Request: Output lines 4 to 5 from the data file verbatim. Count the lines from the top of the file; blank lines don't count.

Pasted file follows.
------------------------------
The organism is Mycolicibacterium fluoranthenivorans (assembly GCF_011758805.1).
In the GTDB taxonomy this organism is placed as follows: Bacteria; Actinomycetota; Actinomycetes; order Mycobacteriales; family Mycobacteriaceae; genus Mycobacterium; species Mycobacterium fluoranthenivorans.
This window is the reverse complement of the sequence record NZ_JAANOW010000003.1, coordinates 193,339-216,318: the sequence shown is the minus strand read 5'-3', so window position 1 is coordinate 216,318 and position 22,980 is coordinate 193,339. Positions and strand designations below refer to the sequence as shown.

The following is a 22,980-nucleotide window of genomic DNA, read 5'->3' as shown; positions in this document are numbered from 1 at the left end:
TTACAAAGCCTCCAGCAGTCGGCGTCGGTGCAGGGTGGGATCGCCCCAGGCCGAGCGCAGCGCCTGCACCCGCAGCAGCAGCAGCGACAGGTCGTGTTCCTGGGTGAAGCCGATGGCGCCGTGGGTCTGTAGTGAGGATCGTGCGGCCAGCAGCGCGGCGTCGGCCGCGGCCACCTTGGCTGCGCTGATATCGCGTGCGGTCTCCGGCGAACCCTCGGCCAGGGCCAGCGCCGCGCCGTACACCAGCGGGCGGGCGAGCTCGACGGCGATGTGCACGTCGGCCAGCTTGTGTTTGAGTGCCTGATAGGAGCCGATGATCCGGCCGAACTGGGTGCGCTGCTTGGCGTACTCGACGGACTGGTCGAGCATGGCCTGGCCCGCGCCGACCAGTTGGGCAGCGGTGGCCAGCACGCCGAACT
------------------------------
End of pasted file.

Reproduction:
The following is a 22,980-nucleotide window of genomic DNA, read 5'->3' as shown; positions in this document are numbered from 1 at the left end:
TTACAAAGCCTCCAGCAGTCGGCGTCGGTGCAGGGTGGGATCGCCCCAGGCCGAGCGCAGCGCCTGCACCCGCAGCAGCAGCAGCGACAGGTCGTGTTCCTGGGTGAAGCCGATGGCGCCGTGGGTCTGTAGTGAGGATCGTGCGGCCAGCAGCGCGGCGTCGGCCGCGGCCACCTTGGCTGCGCTGATATCGCGTGCGGTCTCCGGCGAACCCTCGGCCAGGGCCAGCGCCGCGCCGTACACCAGCGGGCGGGCGAGCTCGACGGCGATGTGCACGTCGGCCAGCTTGTGTTTGAGTGCCTGATAGGAGCCGATGATCCGGCCGAACTGGGTGCGCTGCTTGGCGTACTCGACGGACTGGTCGAGCATGGCCTGGCCCGCGCCGACCAGTTGGGCAGCGGTGGCCAGCACGCCGAACT